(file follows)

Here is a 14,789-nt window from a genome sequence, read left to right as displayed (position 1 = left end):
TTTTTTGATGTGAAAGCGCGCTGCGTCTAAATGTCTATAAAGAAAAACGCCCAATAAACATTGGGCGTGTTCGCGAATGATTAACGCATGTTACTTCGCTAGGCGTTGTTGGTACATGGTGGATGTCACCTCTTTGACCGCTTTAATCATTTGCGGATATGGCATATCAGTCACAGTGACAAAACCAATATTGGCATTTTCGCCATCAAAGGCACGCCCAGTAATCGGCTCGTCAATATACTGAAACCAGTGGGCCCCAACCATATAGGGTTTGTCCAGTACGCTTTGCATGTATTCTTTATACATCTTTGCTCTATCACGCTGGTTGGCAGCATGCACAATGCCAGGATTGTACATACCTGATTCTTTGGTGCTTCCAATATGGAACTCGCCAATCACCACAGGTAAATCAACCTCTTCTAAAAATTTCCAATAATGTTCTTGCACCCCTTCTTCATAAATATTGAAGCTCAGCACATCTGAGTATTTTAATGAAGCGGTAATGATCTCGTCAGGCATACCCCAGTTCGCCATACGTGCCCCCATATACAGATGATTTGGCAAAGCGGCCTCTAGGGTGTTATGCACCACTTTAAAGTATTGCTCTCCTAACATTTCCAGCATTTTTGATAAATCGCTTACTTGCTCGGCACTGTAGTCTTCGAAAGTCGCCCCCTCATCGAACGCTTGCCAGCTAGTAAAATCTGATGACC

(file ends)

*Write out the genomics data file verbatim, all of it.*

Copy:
Here is a 14,789-nt window from a genome sequence, read left to right as displayed (position 1 = left end):
TTTTTTGATGTGAAAGCGCGCTGCGTCTAAATGTCTATAAAGAAAAACGCCCAATAAACATTGGGCGTGTTCGCGAATGATTAACGCATGTTACTTCGCTAGGCGTTGTTGGTACATGGTGGATGTCACCTCTTTGACCGCTTTAATCATTTGCGGATATGGCATATCAGTCACAGTGACAAAACCAATATTGGCATTTTCGCCATCAAAGGCACGCCCAGTAATCGGCTCGTCAATATACTGAAACCAGTGGGCCCCAACCATATAGGGTTTGTCCAGTACGCTTTGCATGTATTCTTTATACATCTTTGCTCTATCACGCTGGTTGGCAGCATGCACAATGCCAGGATTGTACATACCTGATTCTTTGGTGCTTCCAATATGGAACTCGCCAATCACCACAGGTAAATCAACCTCTTCTAAAAATTTCCAATAATGTTCTTGCACCCCTTCTTCATAAATATTGAAGCTCAGCACATCTGAGTATTTTAATGAAGCGGTAATGATCTCGTCAGGCATACCCCAGTTCGCCATACGTGCCCCCATATACAGATGATTTGGCAAAGCGGCCTCTAGGGTGTTATGCACCACTTTAAAGTATTGCTCTCCTAACATTTCCAGCATTTTTGATAAATCGCTTACTTGCTCGGCACTGTAGTCTTCGAAAGTCGCCCCCTCATCGAACGCTTGCCAGCTAGTAAAATCTGATGACC